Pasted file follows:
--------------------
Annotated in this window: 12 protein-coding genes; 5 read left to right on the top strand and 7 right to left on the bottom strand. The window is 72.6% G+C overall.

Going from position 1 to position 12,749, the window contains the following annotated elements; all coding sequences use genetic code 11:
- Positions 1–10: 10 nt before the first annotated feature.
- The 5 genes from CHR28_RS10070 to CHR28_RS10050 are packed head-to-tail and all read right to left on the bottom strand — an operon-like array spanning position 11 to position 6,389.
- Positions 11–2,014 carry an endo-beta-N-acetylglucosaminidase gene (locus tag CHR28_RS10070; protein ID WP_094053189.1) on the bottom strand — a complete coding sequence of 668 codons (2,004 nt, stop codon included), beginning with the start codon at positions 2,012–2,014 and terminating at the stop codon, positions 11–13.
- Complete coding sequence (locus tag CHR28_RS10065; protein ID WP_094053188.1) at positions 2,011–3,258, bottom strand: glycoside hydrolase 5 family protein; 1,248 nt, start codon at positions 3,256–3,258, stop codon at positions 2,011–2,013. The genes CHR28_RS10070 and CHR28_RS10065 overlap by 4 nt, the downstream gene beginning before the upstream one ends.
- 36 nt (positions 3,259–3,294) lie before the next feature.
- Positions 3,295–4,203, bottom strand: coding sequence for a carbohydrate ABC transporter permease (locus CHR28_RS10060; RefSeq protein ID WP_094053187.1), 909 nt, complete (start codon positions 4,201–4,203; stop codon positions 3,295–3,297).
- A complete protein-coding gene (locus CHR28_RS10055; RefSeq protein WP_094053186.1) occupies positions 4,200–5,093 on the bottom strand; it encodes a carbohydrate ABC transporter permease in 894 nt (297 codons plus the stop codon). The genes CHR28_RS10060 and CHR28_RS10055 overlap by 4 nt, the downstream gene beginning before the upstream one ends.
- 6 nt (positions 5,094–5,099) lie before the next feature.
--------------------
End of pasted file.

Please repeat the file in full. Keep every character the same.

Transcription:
Annotated in this window: 12 protein-coding genes; 5 read left to right on the top strand and 7 right to left on the bottom strand. The window is 72.6% G+C overall.

Going from position 1 to position 12,749, the window contains the following annotated elements; all coding sequences use genetic code 11:
- Positions 1–10: 10 nt before the first annotated feature.
- The 5 genes from CHR28_RS10070 to CHR28_RS10050 are packed head-to-tail and all read right to left on the bottom strand — an operon-like array spanning position 11 to position 6,389.
- Positions 11–2,014 carry an endo-beta-N-acetylglucosaminidase gene (locus tag CHR28_RS10070; protein ID WP_094053189.1) on the bottom strand — a complete coding sequence of 668 codons (2,004 nt, stop codon included), beginning with the start codon at positions 2,012–2,014 and terminating at the stop codon, positions 11–13.
- Complete coding sequence (locus tag CHR28_RS10065; protein ID WP_094053188.1) at positions 2,011–3,258, bottom strand: glycoside hydrolase 5 family protein; 1,248 nt, start codon at positions 3,256–3,258, stop codon at positions 2,011–2,013. The genes CHR28_RS10070 and CHR28_RS10065 overlap by 4 nt, the downstream gene beginning before the upstream one ends.
- 36 nt (positions 3,259–3,294) lie before the next feature.
- Positions 3,295–4,203, bottom strand: coding sequence for a carbohydrate ABC transporter permease (locus CHR28_RS10060; RefSeq protein ID WP_094053187.1), 909 nt, complete (start codon positions 4,201–4,203; stop codon positions 3,295–3,297).
- A complete protein-coding gene (locus CHR28_RS10055; RefSeq protein WP_094053186.1) occupies positions 4,200–5,093 on the bottom strand; it encodes a carbohydrate ABC transporter permease in 894 nt (297 codons plus the stop codon). The genes CHR28_RS10060 and CHR28_RS10055 overlap by 4 nt, the downstream gene beginning before the upstream one ends.
- 6 nt (positions 5,094–5,099) lie before the next feature.